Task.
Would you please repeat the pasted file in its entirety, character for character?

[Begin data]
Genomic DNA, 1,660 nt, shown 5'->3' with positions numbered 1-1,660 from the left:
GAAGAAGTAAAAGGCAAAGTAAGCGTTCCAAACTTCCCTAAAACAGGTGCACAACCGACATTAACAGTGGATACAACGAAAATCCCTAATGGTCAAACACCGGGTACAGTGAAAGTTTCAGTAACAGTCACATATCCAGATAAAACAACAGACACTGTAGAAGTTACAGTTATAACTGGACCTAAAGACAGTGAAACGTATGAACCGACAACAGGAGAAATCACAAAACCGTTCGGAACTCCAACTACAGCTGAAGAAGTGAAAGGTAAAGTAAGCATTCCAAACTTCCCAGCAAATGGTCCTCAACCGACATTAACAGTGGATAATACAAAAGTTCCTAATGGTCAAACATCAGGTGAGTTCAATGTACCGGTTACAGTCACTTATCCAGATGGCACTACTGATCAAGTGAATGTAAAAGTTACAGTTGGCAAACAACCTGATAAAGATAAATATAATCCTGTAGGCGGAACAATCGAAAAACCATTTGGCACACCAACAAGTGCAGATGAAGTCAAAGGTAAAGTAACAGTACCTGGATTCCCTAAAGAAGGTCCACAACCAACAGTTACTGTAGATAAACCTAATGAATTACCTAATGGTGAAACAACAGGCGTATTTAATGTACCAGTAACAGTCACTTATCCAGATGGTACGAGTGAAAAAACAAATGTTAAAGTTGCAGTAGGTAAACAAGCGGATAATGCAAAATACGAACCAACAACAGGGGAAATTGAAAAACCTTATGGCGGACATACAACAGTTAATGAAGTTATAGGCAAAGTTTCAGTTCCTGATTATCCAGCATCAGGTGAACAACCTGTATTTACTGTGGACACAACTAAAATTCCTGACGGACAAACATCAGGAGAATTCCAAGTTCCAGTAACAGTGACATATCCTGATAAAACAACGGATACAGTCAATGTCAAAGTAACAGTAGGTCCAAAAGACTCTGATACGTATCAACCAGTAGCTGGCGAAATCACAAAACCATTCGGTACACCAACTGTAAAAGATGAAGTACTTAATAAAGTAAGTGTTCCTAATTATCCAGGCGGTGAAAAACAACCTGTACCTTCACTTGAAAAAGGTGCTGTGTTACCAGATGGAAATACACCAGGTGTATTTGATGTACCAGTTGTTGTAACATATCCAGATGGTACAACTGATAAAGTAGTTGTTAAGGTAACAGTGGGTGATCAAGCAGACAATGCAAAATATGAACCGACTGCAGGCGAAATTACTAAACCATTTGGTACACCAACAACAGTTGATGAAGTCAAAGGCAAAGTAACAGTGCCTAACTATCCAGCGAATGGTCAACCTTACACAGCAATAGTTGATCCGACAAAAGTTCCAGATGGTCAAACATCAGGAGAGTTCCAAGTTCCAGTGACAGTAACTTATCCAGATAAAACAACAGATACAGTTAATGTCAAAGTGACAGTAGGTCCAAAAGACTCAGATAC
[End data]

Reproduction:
Genomic DNA, 1,660 nt, shown 5'->3' with positions numbered 1-1,660 from the left:
GAAGAAGTAAAAGGCAAAGTAAGCGTTCCAAACTTCCCTAAAACAGGTGCACAACCGACATTAACAGTGGATACAACGAAAATCCCTAATGGTCAAACACCGGGTACAGTGAAAGTTTCAGTAACAGTCACATATCCAGATAAAACAACAGACACTGTAGAAGTTACAGTTATAACTGGACCTAAAGACAGTGAAACGTATGAACCGACAACAGGAGAAATCACAAAACCGTTCGGAACTCCAACTACAGCTGAAGAAGTGAAAGGTAAAGTAAGCATTCCAAACTTCCCAGCAAATGGTCCTCAACCGACATTAACAGTGGATAATACAAAAGTTCCTAATGGTCAAACATCAGGTGAGTTCAATGTACCGGTTACAGTCACTTATCCAGATGGCACTACTGATCAAGTGAATGTAAAAGTTACAGTTGGCAAACAACCTGATAAAGATAAATATAATCCTGTAGGCGGAACAATCGAAAAACCATTTGGCACACCAACAAGTGCAGATGAAGTCAAAGGTAAAGTAACAGTACCTGGATTCCCTAAAGAAGGTCCACAACCAACAGTTACTGTAGATAAACCTAATGAATTACCTAATGGTGAAACAACAGGCGTATTTAATGTACCAGTAACAGTCACTTATCCAGATGGTACGAGTGAAAAAACAAATGTTAAAGTTGCAGTAGGTAAACAAGCGGATAATGCAAAATACGAACCAACAACAGGGGAAATTGAAAAACCTTATGGCGGACATACAACAGTTAATGAAGTTATAGGCAAAGTTTCAGTTCCTGATTATCCAGCATCAGGTGAACAACCTGTATTTACTGTGGACACAACTAAAATTCCTGACGGACAAACATCAGGAGAATTCCAAGTTCCAGTAACAGTGACATATCCTGATAAAACAACGGATACAGTCAATGTCAAAGTAACAGTAGGTCCAAAAGACTCTGATACGTATCAACCAGTAGCTGGCGAAATCACAAAACCATTCGGTACACCAACTGTAAAAGATGAAGTACTTAATAAAGTAAGTGTTCCTAATTATCCAGGCGGTGAAAAACAACCTGTACCTTCACTTGAAAAAGGTGCTGTGTTACCAGATGGAAATACACCAGGTGTATTTGATGTACCAGTTGTTGTAACATATCCAGATGGTACAACTGATAAAGTAGTTGTTAAGGTAACAGTGGGTGATCAAGCAGACAATGCAAAATATGAACCGACTGCAGGCGAAATTACTAAACCATTTGGTACACCAACAACAGTTGATGAAGTCAAAGGCAAAGTAACAGTGCCTAACTATCCAGCGAATGGTCAACCTTACACAGCAATAGTTGATCCGACAAAAGTTCCAGATGGTCAAACATCAGGAGAGTTCCAAGTTCCAGTGACAGTAACTTATCCAGATAAAACAACAGATACAGTTAATGTCAAAGTGACAGTAGGTCCAAAAGACTCAGATAC